Located in the Kansai region, Kyoto is one of Japan’s most popular and well-known destinations. While there are a myriad of things to do in Kyoto, a treasure trove of experiences await the more intrepid traveller who ventures beyond the city.
Contrary to popular belief, it is relatively easy to travel around Kansai. You can use Kyoto as a base to embark on day trips via an efficient high-speed train system. We round up some of the best day trips you can make from Kyoto.
Ogi Village, Shiga Prefecture
Clean eating, organic, farm to table – these seem to be the culinary buzzwords today. And if an authentic farm to table experience is what you seek, honest-to-goodness farmed food is exactly what you would find in Ogi Village in Shiga Prefecture.
Make your way to the house of Kousaka-san, a local farmer whose family has been living and farming in Ogi for seven generations. You will get to enjoy an authentic sukiyaki lunch, prepared from scratch by Kousaka-san. Heart to our heart, it is one of the best meals we’ve had in Japan and will be the highlight of your trip.
Everything in the sukiyaki comes from the farmer himself – from the home-grown rice to the farmed chicken to the vegetables. One of the interesting ingredients the farmer includes in the sukiyaki is unhatched chicken eggs, which typically cannot be bought in any shop as they have to be fresh.
The friendly farmer and his wife will also demonstrate how to make Japanese mochi the traditional way – wielding a huge wooden hammer and pounding mocha dough in a big mortar. You get to try it for yourself too!
How to get there: A train ride from Kyoto Station in Kyoto city takes about 20 minutes. Alight at JR Station Ogoto Onsen Station where the local guide typically arranges to pick up guests there. A tour including lunch, mocha-making experience, local transportation and an English-speaking guide costs about 13,000 yen. Booking details are available here.
Himeji, Hyogo Prefecture
The sakura season is coming soon. One of the best places in Japan to admire the gorgeous cherry blossoms – and only 1.5 hours away from Kyoto – is at Himeji Castle, where one thousand cherry blossom trees are planted on the castle grounds.
Also known as White Heron Castle (Shirasagijo) due to its white façade, the four-century-old Himeji Castle is a UNESCO World Heritage site widely regarded as Japan’s most majestic-looking and well-conserved castle. The castle offers different views during different seasons, each beautiful in its own way. One fun fact – the 1967 James Bond movie You Only Live Twice filmed on the castle grounds, starring Sean Connery as 007.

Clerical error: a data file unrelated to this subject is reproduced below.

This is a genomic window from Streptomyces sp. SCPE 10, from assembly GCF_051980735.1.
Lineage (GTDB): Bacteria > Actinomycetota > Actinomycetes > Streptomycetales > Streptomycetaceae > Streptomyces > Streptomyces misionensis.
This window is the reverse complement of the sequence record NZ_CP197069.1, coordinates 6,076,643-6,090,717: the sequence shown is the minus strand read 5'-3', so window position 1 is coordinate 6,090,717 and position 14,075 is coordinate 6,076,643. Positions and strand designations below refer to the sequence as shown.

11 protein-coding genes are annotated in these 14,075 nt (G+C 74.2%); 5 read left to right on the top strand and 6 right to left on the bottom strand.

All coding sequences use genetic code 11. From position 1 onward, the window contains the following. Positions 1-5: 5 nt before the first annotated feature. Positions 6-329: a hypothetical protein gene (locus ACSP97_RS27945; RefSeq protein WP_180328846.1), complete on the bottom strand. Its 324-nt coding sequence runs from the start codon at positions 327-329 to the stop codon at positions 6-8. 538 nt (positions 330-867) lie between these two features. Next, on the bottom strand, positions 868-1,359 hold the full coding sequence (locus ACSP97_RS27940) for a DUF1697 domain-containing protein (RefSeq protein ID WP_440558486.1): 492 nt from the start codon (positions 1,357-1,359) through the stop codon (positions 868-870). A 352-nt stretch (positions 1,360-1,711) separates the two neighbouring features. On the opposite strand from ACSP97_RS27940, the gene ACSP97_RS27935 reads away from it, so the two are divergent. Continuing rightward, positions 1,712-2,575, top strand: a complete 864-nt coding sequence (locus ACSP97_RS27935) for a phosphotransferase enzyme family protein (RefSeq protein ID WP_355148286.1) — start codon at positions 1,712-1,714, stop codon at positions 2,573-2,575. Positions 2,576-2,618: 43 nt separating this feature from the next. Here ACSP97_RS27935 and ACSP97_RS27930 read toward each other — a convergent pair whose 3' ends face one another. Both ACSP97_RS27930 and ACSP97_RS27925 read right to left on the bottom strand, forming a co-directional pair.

Speaking of Hollywood movies, another attraction in Himeji also found its way to the big screen. The Last Samurai, which starred Tom Cruise and Ken Watanabe, was shot on location at Engyoji Temple in Himeji. The temple sits atop Mount Shosha, which has a history of over 1,000 years.
Visitors – both local and overseas – are also known to make their way to Shoshazan Engyoji Temple for Zen meditation and/or pilgrimages. Opt to stay for vegetarian cuisine (Shojin Ryori) amidst tranquil settings on the mountain. You will find yourself casting your worldly worries aside and feel at peace there.
Mount Shosha is accessible via the Mount Shosha Ropeway, which operates from 8.30am to 5pm. A round trip ticket costs 900 yen. Visit shosha.or.jp for details.
Kinosaki Onsen Town, Toyooka City, Hyogo Prefecture
Legend has it that a Buddhist monk once prayed for 1,000 days and spring water came forth, giving birth to a hot spring town that is Kinosaki Onsen Town today. Named the best onsen town in Japan by Lonely Planet, Kinosaki Onsen in Hyogo Prefecture is the place to go for a classic onsen (hot spring) experience.
You’ll feel like you have transported to another world altogether here. In Japan, only a handful of onsen towns retain the look and feel of old Japan and Kinosaki Onsen is one of them. The town exudes a quiet traditional charm; it is a sight to behold with a river that runs through the town, lined with willow trees and traditional houses.
There are over a hundred ryokans (traditional inns) to choose from in the town, and you will be able to find one that fits your budget. Each ryokan offers guests a unique yukata (cotton kimono) to wear. Throughout the quaint little town, yukata-clad visitors can be seen exploring the sights on their geta (wooden clogs).
There are seven public hot springs called sotoyu in the town, each with its own distinct style. Visitors staying at a local ryokan get to visit a sotoyu as many times as they wish. Some of the more upscale ryokans or hotels come with their own private onsens.
When it comes to food, you’ll be spoilt for choice at Kinosaki Onsen. At most ryokans in the town, washoku (traditional Japanese cooking) meals are served for breakfast and dinner. The town is also replete with choices for the gourmand in you. Winter is the best time to eat the Matsuba snow crab, which is in season. The highly prized Tajima beef, the origin of Kobe beef, is also a specialty of Hyogo Prefecture and can be found at Kinosaki Onsen.
While Kinosaki Onsen is 2.5 hours away from Kyoto via JR Rail, we strongly recommend you stay at least one night here. Trust us – a day trip is simply not enough. Visit kinosaki-spa.gr.jp/global/ for details.
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